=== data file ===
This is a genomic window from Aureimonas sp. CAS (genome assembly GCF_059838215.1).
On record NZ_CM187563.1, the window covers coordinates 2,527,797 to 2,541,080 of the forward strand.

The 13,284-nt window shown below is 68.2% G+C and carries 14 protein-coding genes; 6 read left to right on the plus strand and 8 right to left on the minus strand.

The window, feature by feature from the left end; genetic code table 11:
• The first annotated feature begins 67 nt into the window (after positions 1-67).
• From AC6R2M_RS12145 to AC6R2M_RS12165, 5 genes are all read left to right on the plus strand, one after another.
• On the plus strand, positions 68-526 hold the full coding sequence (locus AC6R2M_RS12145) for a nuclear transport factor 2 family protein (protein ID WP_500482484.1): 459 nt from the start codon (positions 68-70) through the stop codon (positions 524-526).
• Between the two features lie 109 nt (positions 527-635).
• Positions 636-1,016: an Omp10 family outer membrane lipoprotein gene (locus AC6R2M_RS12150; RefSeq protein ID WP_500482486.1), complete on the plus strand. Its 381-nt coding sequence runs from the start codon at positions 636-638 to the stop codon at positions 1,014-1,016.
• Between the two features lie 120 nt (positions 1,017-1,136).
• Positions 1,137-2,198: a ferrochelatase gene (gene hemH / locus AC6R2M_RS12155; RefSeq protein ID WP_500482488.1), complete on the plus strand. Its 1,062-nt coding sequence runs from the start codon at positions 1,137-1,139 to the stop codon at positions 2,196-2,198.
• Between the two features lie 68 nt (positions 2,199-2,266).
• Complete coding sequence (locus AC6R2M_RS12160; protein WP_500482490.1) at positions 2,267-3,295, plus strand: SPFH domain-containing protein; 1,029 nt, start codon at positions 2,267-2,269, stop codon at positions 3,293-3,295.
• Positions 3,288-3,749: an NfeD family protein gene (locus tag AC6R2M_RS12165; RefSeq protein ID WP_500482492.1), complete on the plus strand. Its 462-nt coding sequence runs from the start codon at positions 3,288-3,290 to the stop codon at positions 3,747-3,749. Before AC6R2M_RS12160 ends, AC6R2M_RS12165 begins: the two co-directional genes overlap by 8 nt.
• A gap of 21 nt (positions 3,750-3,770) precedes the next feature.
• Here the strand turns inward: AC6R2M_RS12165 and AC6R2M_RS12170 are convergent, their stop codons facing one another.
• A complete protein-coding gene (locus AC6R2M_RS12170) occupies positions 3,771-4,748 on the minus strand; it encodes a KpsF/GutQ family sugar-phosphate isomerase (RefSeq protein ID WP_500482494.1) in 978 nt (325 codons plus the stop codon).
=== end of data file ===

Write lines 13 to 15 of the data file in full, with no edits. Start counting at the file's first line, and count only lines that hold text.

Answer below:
• Complete coding sequence (locus AC6R2M_RS12160; protein WP_500482490.1) at positions 2,267-3,295, plus strand: SPFH domain-containing protein; 1,029 nt, start codon at positions 2,267-2,269, stop codon at positions 3,293-3,295.
• Positions 3,288-3,749: an NfeD family protein gene (locus tag AC6R2M_RS12165; RefSeq protein ID WP_500482492.1), complete on the plus strand. Its 462-nt coding sequence runs from the start codon at positions 3,288-3,290 to the stop codon at positions 3,747-3,749. Before AC6R2M_RS12160 ends, AC6R2M_RS12165 begins: the two co-directional genes overlap by 8 nt.
• A gap of 21 nt (positions 3,750-3,770) precedes the next feature.